Switch Off – Centre for Confidence and Wellbeing
Mon, February 3, 2020
7:00 PM – 9:30 PM GMT
Deeprose Lecture Theatre, Govan Mbeki building (Glasgow Caledonian University), Cowcaddens Road, Glasgow G4 0BA
About this Event
Many countries around the world are taking action to reduce infants’, children’s and young people’s exposure to the type of radiation which comes from WiFi, mobile phones and masts. Some are also advising pregnant women to try to minimise their exposure to protect the unborn child. (See list below.)
What evidence is there that this type of radiation, even at permitted levels, may be dangerous to young people’s health and to unborn children?
These are the questions that we shall explore at this information-giving event which will provide a range of different views and opinions.
Dr Erica Mallery-Blythe : Electromagnetic Radiation, health and children (Dr Mallery-Blythe’s contribution to the event may be via video.)
Professor Tom Butler: On the Clear Evidence of the Risks to Children from Non-Ionizing Radio Frequency Radiation – The Case of Digital Technologies in the Home, Classroom and Society
Professor John Frank: Early life exposure to EMFs: – Unanswered questions
Professor Phil Hanlon
Who should attend?
Parents, grandparents, teachers, headteachers, pre-school workers, childminders, doctors, midwives, politicians and anyone involved in the care or education of children.
For over twenty years a growing number of scientists and doctors have been telling governments that the permitted exposure level for the type of radiation from mobile phones, masts etc (non ionising radiation) is set too low. They believe that Radio Frequency Electro Magnetic Fields (RF-EMFs) can have significant ‘biological effects’ on human beings and other organisms at levels much, much lower than the standards permit. Groups of doctors in particular have been petitioning governments and asking them to take action. For example, in 2002 ‘the Freiburg Appeal’ to the German government was signed by 2000 doctors. This was followed in 2012 by ‘the International Appeal’ signed by 20,000 doctors. Many more letters, appeals and petitions have followed. One petition to the EU on the potential dangers of 5G is signed by 253 scientists and doctors from 36 nations. Another to the United Nations to stop 5G has over 166,000 signatures. This support mainly comes from doctors, scientists and environmental organisations.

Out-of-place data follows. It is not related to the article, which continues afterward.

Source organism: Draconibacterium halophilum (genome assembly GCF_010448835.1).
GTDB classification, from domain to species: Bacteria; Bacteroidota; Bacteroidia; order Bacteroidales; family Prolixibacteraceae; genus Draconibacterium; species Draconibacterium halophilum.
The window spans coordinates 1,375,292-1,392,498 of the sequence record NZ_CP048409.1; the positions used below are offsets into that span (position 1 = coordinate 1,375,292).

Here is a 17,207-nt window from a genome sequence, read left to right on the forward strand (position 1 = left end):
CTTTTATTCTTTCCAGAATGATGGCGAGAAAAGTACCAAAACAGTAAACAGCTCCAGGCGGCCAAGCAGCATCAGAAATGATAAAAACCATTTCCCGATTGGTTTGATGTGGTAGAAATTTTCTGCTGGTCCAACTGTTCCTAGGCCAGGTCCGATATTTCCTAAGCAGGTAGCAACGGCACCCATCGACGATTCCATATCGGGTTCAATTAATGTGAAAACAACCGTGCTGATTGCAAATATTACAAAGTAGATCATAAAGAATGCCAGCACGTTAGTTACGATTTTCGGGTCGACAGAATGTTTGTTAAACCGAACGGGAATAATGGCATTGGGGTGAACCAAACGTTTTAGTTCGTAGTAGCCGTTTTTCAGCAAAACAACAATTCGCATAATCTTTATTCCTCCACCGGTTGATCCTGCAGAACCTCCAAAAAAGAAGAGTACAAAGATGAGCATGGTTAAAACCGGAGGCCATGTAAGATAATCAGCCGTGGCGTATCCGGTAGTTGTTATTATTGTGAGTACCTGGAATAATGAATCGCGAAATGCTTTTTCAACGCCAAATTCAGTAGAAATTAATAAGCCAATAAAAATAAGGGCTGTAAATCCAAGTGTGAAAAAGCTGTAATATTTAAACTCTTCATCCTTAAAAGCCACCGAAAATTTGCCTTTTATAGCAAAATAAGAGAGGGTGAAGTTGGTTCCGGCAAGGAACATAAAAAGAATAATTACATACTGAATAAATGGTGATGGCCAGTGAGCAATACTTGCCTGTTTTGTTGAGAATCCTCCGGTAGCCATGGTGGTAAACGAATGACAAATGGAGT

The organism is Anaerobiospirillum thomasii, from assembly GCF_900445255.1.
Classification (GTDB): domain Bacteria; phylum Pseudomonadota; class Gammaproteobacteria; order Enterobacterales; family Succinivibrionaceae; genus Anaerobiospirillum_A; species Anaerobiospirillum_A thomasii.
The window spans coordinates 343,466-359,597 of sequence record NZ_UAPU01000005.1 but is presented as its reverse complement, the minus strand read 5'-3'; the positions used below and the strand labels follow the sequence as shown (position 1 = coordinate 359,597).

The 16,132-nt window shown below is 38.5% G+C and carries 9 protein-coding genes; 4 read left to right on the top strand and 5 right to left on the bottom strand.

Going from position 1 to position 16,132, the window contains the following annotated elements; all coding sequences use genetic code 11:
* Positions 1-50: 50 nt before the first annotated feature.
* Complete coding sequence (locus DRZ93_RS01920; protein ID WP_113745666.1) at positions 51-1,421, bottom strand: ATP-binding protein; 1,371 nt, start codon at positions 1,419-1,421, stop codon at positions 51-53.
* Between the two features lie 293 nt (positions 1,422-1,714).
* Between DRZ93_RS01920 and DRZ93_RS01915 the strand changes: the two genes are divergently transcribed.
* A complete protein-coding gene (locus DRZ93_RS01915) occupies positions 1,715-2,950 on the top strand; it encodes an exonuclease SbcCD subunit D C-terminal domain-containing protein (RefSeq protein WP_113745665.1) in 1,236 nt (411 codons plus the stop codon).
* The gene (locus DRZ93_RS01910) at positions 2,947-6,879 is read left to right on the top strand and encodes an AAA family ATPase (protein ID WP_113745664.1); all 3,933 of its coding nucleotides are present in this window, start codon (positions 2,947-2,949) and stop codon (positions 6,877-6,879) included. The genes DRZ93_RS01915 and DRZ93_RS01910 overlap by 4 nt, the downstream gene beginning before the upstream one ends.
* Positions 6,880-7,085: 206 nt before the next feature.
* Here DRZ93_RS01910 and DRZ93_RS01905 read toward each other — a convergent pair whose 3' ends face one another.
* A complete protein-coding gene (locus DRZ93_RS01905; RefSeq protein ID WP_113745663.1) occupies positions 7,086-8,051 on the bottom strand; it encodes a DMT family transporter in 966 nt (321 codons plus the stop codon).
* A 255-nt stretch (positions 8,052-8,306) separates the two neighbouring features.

Many of these scientists and doctors are particularly concerned about the health of unborn babies, infants and children as they have thinner skulls and are more vulnerable to the effects of this type of radiation, even at current levels. Some peer reviewed studies suggests that miscarriage may be more common in pregnant women with high EMF exposure and that developmental disorders in children, and behavioural problems may be related to the ever increasing radiation in our environment from phones, Wifi and other devices. Research has also shown that adolescents’ cognitive function can be compromised by high exposure to telephone masts adjacent to school buildings.
Some countries have already taken action. For example:
• France, Israel, Cyprus, Russia and some regions of Spain have banned WiFi in nursery schools. • In France schools have been advised only to turn on WiFi if it is needed for a lesson. Israel and Italy are recommending schools reduce children’s exposure to wireless radiation.
•France now requires that the radiation level of phones (SAR) be made available for consumers. French law also requires that all mobile phones are sold with a headset and bans mobile phone adverts aimed at children and adolescents under 14. Phones specifically made for children under 6 are also banned in France. Belgium also bans mobile phones aimed at children under 7. French students of all ages are not allowed to use mobiles in schools, playgrounds or colleges. Israel has also banned mobile phones in school and all new phones carry the warning: ’Heavy use of this device or carrying it close to your body can increase the risk of cancer. Especially amongst children.’
• The Cyprus health department has financed a video aimed at pregnant women which gives advice on how to protect their unborn child by minimising their exposure to EMFs. Turkey’s health department has also produced a brochure which specifically advises pregnant women to limit their exposure.